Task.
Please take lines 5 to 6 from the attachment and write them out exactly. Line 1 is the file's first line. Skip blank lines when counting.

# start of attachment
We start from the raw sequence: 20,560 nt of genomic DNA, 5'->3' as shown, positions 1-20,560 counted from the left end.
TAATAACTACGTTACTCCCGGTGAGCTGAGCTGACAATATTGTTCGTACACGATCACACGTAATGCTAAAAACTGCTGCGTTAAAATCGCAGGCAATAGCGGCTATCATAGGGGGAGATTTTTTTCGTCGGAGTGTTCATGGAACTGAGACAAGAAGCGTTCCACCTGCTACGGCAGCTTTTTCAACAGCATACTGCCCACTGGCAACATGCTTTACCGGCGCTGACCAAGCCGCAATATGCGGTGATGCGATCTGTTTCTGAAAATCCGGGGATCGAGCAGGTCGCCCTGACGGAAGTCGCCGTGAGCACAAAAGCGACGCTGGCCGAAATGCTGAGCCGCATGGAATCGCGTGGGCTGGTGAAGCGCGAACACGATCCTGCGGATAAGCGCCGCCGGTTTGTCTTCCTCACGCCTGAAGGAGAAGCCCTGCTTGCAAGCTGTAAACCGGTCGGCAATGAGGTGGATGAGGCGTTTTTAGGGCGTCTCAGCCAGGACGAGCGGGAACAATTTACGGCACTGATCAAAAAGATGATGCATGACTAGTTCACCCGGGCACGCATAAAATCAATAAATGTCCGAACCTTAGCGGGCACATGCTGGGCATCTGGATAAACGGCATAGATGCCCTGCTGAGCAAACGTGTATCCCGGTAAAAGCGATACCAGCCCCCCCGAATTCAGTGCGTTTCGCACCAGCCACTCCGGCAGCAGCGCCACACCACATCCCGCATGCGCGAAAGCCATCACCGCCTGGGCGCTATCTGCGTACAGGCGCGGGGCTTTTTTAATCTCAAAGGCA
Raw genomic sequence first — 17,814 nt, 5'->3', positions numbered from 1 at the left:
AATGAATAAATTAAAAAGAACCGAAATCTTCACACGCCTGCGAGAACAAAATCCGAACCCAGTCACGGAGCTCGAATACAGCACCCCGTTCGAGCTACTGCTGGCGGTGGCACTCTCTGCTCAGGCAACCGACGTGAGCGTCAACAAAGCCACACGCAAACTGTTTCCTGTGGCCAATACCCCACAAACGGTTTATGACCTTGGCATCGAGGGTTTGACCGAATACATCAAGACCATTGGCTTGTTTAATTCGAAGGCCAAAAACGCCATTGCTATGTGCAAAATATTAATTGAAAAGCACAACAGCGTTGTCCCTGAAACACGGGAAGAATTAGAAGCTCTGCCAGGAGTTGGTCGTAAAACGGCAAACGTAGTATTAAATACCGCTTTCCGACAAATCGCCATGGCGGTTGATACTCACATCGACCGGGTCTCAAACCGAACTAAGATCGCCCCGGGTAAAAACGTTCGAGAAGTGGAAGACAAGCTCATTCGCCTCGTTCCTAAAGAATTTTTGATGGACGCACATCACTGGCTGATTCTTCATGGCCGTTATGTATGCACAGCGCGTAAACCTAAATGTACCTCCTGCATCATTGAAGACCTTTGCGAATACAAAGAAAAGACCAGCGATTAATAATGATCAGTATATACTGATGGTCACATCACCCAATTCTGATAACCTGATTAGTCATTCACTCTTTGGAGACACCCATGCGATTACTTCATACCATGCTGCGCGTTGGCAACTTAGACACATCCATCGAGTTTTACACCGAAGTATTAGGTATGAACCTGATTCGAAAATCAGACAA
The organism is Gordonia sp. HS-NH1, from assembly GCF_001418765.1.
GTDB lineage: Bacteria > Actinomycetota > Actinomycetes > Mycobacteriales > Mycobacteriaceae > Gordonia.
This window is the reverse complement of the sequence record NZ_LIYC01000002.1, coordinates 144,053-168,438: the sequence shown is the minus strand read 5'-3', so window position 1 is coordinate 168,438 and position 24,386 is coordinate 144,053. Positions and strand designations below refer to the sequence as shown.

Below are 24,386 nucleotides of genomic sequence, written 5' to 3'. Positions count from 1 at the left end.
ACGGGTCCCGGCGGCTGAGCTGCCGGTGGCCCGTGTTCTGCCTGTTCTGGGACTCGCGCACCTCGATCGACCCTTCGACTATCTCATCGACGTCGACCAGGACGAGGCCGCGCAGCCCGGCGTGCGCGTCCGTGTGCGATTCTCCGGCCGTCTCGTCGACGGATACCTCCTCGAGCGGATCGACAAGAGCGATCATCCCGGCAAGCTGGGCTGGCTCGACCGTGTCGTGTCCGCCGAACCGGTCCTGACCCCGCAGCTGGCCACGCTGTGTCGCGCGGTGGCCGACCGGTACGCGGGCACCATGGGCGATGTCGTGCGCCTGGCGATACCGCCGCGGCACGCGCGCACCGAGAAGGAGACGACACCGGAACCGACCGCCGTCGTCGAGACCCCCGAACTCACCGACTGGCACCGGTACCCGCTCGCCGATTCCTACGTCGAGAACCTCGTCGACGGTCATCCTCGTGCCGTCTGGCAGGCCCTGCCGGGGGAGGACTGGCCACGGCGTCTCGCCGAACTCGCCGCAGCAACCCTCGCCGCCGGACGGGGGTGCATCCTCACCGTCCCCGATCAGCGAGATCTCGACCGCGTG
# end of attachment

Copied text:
The organism is Gordonia sp. HS-NH1, from assembly GCF_001418765.1.
GTDB lineage: Bacteria > Actinomycetota > Actinomycetes > Mycobacteriales > Mycobacteriaceae > Gordonia.